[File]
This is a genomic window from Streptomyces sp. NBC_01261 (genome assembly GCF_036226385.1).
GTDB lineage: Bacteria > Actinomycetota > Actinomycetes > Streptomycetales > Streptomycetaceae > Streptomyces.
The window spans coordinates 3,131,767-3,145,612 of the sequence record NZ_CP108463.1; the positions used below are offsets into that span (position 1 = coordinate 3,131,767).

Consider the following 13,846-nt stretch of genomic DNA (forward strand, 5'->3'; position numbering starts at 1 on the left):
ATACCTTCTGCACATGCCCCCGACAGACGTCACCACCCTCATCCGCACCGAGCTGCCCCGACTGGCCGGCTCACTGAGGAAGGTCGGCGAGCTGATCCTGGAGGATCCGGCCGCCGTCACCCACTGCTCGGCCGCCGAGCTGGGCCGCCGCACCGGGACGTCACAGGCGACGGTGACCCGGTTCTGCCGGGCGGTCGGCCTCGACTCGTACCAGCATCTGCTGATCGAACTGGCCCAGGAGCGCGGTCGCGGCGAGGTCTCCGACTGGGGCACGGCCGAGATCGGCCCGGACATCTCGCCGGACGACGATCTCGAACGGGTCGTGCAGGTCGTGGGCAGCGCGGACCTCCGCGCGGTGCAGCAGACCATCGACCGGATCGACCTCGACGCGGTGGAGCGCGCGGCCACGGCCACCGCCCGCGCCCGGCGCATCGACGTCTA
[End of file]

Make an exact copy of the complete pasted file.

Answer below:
This is a genomic window from Streptomyces sp. NBC_01261 (genome assembly GCF_036226385.1).
GTDB lineage: Bacteria > Actinomycetota > Actinomycetes > Streptomycetales > Streptomycetaceae > Streptomyces.
The window spans coordinates 3,131,767-3,145,612 of the sequence record NZ_CP108463.1; the positions used below are offsets into that span (position 1 = coordinate 3,131,767).

Consider the following 13,846-nt stretch of genomic DNA (forward strand, 5'->3'; position numbering starts at 1 on the left):
ATACCTTCTGCACATGCCCCCGACAGACGTCACCACCCTCATCCGCACCGAGCTGCCCCGACTGGCCGGCTCACTGAGGAAGGTCGGCGAGCTGATCCTGGAGGATCCGGCCGCCGTCACCCACTGCTCGGCCGCCGAGCTGGGCCGCCGCACCGGGACGTCACAGGCGACGGTGACCCGGTTCTGCCGGGCGGTCGGCCTCGACTCGTACCAGCATCTGCTGATCGAACTGGCCCAGGAGCGCGGTCGCGGCGAGGTCTCCGACTGGGGCACGGCCGAGATCGGCCCGGACATCTCGCCGGACGACGATCTCGAACGGGTCGTGCAGGTCGTGGGCAGCGCGGACCTCCGCGCGGTGCAGCAGACCATCGACCGGATCGACCTCGACGCGGTGGAGCGCGCGGCCACGGCCACCGCCCGCGCCCGGCGCATCGACGTCTA